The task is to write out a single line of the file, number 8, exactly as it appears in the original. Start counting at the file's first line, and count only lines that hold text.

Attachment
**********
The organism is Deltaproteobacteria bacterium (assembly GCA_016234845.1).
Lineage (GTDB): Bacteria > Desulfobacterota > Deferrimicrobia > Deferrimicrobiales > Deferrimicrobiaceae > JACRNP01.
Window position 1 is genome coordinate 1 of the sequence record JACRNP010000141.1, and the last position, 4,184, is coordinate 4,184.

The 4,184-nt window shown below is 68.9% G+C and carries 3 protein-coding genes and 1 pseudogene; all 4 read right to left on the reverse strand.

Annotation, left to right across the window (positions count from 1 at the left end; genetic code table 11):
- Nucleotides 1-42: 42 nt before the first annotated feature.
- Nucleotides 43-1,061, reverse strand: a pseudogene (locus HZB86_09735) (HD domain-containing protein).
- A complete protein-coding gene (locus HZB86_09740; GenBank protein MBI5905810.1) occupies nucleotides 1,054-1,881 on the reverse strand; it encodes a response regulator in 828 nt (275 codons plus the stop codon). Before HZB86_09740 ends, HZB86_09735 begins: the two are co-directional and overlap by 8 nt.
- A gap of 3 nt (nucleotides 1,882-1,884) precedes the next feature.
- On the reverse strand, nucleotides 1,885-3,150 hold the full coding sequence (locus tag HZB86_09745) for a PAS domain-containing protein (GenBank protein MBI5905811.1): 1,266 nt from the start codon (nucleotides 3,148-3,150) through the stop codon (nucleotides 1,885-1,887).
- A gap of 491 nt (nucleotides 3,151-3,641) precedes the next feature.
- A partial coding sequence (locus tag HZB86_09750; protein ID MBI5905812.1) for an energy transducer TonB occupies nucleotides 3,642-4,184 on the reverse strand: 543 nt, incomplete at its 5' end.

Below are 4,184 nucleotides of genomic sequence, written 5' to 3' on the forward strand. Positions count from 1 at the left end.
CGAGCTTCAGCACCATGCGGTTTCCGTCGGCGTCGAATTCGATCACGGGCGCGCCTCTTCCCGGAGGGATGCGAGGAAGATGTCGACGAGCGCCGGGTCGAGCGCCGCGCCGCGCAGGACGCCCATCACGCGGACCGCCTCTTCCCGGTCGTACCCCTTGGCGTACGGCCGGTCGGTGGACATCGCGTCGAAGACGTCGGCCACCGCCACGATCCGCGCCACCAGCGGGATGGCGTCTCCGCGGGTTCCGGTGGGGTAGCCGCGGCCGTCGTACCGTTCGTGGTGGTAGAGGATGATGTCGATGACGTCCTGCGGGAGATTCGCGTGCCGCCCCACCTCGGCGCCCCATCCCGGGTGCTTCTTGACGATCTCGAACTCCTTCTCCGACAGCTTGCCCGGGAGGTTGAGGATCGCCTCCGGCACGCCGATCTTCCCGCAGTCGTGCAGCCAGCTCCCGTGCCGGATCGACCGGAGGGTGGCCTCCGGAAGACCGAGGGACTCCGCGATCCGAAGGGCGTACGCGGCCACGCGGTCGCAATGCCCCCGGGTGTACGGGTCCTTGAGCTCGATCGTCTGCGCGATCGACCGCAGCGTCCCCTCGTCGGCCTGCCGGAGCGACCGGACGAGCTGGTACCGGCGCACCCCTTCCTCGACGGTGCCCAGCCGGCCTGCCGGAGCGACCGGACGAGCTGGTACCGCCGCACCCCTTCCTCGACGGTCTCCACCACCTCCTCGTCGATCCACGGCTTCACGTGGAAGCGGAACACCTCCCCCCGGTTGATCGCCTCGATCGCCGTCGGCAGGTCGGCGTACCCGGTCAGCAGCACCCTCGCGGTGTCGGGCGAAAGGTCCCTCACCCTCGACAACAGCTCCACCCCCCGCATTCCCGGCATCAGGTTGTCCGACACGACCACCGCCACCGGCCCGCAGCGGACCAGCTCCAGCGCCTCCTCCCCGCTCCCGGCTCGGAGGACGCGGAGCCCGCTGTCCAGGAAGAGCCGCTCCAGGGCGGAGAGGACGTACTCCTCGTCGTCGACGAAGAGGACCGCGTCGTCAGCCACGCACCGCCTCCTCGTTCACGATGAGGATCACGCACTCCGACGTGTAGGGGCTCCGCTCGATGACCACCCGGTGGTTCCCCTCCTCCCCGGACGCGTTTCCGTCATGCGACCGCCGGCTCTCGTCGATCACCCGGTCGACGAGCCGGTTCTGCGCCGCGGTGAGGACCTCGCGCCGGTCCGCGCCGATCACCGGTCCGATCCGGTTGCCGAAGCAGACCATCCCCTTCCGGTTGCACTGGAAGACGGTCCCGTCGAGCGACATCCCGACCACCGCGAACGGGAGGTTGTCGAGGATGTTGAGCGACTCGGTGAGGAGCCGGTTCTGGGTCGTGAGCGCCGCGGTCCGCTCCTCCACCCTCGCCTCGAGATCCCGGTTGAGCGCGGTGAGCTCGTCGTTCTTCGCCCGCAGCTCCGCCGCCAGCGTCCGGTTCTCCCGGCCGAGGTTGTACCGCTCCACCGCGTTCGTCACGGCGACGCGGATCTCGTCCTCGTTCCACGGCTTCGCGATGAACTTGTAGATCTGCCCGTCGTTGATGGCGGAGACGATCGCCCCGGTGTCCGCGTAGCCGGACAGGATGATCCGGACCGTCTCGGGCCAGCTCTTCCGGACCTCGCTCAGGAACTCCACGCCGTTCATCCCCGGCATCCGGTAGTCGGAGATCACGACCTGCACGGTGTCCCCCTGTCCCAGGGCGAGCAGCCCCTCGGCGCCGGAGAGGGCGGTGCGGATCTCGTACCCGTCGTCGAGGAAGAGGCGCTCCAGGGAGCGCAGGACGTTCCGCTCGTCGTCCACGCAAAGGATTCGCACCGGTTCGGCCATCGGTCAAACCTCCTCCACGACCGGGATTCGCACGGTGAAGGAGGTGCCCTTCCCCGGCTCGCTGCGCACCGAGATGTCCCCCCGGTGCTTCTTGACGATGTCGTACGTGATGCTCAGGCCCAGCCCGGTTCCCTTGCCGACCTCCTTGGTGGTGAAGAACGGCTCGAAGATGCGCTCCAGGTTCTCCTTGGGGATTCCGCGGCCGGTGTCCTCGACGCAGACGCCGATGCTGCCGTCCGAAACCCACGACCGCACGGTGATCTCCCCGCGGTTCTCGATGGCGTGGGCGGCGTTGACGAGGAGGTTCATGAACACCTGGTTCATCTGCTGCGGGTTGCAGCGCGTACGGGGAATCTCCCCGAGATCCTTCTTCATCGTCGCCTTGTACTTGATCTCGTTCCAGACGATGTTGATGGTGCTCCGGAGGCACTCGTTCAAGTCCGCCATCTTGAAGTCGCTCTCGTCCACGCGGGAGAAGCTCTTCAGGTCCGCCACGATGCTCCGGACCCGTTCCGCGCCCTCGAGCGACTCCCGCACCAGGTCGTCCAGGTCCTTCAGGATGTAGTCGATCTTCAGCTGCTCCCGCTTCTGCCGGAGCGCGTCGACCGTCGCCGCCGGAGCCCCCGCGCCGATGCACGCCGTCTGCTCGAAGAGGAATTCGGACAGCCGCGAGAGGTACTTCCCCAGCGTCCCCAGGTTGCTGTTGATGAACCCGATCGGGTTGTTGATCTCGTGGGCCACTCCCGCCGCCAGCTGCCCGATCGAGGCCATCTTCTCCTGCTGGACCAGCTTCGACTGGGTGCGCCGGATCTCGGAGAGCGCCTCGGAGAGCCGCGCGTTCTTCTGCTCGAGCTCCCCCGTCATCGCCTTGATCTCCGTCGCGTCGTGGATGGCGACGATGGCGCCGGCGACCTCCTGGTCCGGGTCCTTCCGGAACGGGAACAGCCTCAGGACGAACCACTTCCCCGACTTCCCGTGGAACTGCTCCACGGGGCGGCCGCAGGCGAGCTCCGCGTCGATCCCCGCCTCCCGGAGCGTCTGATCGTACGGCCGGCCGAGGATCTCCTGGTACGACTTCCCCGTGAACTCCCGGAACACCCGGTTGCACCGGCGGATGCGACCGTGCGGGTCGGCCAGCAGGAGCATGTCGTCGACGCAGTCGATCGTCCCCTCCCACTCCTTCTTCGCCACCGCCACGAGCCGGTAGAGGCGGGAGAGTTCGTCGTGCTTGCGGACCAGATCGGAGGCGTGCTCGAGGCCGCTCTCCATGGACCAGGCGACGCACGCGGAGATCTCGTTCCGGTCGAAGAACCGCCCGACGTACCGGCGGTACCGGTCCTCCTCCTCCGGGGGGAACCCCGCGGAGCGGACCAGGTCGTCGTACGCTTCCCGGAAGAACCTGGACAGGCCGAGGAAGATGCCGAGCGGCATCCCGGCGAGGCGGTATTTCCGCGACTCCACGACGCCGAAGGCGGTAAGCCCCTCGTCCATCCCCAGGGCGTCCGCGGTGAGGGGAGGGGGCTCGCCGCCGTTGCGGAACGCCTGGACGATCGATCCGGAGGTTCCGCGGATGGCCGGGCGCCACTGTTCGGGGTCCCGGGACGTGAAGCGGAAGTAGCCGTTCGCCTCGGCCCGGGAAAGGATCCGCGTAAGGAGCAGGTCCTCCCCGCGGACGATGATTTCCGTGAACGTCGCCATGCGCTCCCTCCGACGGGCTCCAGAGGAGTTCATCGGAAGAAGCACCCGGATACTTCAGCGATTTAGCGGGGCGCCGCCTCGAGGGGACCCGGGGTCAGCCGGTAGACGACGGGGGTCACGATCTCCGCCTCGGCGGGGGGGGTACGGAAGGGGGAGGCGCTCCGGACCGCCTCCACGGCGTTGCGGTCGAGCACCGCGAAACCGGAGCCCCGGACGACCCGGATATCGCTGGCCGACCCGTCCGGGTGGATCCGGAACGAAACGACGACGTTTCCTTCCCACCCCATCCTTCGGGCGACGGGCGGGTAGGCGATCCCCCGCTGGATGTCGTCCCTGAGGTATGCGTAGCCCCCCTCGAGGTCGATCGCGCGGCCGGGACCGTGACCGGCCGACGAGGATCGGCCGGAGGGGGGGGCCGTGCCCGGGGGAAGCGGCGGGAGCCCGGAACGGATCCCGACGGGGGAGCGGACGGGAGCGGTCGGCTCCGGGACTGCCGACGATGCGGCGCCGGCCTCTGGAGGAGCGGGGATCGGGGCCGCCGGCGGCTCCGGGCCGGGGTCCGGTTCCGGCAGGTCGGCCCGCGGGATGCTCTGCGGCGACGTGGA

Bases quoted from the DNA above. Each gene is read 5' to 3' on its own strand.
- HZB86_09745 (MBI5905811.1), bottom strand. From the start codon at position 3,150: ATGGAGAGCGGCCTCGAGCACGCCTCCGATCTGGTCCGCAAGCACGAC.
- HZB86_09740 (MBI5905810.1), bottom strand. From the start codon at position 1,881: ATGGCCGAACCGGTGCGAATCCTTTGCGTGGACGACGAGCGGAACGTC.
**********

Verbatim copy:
- A complete protein-coding gene (locus HZB86_09740; GenBank protein MBI5905810.1) occupies nucleotides 1,054-1,881 on the reverse strand; it encodes a response regulator in 828 nt (275 codons plus the stop codon). Before HZB86_09740 ends, HZB86_09735 begins: the two are co-directional and overlap by 8 nt.